Otis Dudley Duncan, who died in November 2004, had enormous impact on the practice of quantitative reasoning in sociology and demography today. This paper traces the influence of Duncan as a quantitative sociologist within the context of the history of science. I locate Duncan's philosophy of social science within the tradition of "population thinking" that was begun by Charles Darwin and introduced to social science by Francis Galton. As part of this exploration, I distinguish two approaches to statistical analysis (emanating from the two main philosophical views of science): Gaussian or typological thinking, and Galtonian or population thinking. I examine in detail Duncan's views of quantitative reasoning in the social sciences, particularly his opinions on social measurement, path analysis, structural modeling, econometrics, and the Rasch model. An important theme of the paper is that Duncan quickly realized the difficulties and limitations of quantitative methodology in social science. In particular, he was bothered by inherent population heterogeneity that makes it futile to draw "law-like" inferences from statistical analyses in social science. Thus, Duncan was disdainful of the search for supposedly universal laws of society that would mimic those of the physical sciences, because he believed that such laws did not exist and would be meaningless. Instead, to Duncan, the main use of statistical tools was to summarize systematic patterns of population variability. The paper draws heavily on Duncan's previously unpublished personal communications.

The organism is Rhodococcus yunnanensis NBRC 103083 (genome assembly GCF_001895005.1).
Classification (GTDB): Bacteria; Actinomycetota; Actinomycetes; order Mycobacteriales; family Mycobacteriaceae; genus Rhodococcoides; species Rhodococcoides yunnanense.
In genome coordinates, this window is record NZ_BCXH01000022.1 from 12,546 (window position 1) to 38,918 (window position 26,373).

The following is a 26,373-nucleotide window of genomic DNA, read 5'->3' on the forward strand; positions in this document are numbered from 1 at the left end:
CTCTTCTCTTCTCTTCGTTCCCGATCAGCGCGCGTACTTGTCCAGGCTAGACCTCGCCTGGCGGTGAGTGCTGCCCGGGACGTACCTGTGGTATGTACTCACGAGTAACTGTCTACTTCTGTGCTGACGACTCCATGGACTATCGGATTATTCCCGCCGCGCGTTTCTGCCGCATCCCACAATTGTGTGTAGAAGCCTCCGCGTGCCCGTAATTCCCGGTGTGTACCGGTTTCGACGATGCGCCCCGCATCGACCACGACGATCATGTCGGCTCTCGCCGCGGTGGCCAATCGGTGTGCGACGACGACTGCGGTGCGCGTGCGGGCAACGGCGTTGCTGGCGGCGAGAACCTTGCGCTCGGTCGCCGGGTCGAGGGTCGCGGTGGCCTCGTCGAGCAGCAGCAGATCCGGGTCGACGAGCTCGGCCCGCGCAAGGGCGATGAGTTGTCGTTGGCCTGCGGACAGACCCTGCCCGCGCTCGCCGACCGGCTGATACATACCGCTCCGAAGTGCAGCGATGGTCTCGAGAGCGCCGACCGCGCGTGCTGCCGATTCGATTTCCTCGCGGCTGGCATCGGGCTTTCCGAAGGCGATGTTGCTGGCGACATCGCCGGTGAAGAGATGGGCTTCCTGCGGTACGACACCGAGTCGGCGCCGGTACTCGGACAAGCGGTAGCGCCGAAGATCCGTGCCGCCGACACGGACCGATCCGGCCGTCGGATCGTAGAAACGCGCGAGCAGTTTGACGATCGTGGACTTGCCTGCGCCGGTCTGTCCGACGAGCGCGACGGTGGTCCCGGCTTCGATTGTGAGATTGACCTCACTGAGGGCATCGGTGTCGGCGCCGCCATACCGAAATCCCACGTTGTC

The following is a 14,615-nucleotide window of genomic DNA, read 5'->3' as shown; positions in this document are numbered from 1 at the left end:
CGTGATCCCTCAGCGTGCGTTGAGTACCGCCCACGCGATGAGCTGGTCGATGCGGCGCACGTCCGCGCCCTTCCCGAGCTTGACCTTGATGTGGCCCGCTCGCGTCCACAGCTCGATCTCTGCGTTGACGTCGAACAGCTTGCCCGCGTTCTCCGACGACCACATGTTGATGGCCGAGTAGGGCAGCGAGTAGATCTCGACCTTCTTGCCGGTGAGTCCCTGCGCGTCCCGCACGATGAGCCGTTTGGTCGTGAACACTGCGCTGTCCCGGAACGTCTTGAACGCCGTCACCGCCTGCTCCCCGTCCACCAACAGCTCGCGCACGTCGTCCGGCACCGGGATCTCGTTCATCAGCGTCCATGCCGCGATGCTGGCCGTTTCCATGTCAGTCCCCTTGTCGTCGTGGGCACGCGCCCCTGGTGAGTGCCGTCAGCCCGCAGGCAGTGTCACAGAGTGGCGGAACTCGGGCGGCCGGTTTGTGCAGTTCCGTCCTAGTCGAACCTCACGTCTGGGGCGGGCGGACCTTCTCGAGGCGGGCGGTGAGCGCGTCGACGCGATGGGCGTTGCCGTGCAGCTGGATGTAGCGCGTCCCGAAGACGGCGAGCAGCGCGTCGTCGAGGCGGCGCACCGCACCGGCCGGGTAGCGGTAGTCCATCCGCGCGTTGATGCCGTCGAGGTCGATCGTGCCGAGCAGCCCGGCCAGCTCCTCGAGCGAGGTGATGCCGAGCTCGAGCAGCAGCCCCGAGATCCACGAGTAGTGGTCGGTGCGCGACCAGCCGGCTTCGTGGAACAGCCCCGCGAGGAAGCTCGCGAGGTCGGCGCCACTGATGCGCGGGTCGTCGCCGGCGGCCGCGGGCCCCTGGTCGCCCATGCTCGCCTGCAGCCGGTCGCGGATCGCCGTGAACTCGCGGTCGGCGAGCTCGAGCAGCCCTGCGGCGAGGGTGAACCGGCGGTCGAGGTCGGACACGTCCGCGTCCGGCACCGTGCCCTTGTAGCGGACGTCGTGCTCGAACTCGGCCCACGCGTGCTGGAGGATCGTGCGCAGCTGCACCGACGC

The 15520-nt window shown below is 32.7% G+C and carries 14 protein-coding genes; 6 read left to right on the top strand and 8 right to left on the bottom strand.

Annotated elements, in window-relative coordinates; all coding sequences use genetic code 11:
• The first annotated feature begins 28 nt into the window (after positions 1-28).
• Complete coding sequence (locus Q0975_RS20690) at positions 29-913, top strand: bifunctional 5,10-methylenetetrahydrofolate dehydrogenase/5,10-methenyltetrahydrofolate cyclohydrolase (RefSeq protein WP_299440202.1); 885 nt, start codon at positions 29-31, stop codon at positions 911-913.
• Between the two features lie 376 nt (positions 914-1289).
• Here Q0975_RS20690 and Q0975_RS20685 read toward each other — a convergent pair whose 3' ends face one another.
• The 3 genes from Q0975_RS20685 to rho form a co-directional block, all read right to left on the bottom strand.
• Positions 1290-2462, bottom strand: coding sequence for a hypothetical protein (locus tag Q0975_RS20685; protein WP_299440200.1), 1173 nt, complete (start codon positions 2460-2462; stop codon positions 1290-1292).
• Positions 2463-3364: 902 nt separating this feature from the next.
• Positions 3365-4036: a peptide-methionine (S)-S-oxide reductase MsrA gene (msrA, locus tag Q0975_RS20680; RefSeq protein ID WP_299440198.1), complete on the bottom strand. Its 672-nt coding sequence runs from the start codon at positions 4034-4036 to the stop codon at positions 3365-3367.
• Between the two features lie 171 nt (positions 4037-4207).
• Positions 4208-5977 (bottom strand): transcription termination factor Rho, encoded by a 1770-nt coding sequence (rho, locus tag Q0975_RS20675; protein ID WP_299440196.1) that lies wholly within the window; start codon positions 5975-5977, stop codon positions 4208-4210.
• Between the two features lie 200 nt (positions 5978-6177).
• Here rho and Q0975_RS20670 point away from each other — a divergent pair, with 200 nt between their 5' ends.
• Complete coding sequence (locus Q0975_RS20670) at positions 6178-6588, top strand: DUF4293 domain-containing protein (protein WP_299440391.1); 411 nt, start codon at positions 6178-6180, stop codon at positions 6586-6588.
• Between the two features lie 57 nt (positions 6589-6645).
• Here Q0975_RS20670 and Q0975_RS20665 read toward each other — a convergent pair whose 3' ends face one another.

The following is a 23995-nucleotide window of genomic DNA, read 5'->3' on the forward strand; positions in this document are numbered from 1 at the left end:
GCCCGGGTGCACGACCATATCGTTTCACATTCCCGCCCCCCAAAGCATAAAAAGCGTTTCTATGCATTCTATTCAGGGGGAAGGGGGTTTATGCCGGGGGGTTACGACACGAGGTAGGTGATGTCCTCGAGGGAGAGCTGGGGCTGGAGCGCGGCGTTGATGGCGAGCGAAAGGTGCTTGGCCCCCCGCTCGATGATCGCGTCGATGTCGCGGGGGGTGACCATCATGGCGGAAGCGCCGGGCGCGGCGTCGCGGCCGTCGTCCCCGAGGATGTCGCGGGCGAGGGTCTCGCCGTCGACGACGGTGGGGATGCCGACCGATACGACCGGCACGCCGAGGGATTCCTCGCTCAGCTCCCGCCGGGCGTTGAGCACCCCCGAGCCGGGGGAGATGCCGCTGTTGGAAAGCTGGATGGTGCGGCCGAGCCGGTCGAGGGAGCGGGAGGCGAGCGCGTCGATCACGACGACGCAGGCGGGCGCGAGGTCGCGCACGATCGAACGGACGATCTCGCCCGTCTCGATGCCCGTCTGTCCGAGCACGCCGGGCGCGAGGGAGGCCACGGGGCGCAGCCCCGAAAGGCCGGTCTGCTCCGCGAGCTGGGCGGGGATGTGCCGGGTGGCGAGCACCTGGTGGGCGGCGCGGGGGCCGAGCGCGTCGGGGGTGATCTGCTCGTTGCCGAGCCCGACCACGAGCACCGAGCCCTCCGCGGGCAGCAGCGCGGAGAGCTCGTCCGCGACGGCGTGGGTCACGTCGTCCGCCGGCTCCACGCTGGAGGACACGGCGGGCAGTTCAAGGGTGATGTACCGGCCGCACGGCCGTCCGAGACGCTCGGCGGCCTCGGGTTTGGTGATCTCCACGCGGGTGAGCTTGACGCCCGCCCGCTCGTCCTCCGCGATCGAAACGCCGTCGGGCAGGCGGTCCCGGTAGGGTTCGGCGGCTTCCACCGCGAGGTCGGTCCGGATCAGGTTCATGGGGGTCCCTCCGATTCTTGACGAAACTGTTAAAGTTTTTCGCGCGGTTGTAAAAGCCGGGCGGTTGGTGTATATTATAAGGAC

All Science Journal Classification (ASJC) codes
- Social Sciences (miscellaneous)
- Demographic approach
- Population thinking
- Rasch model
- Statistical methods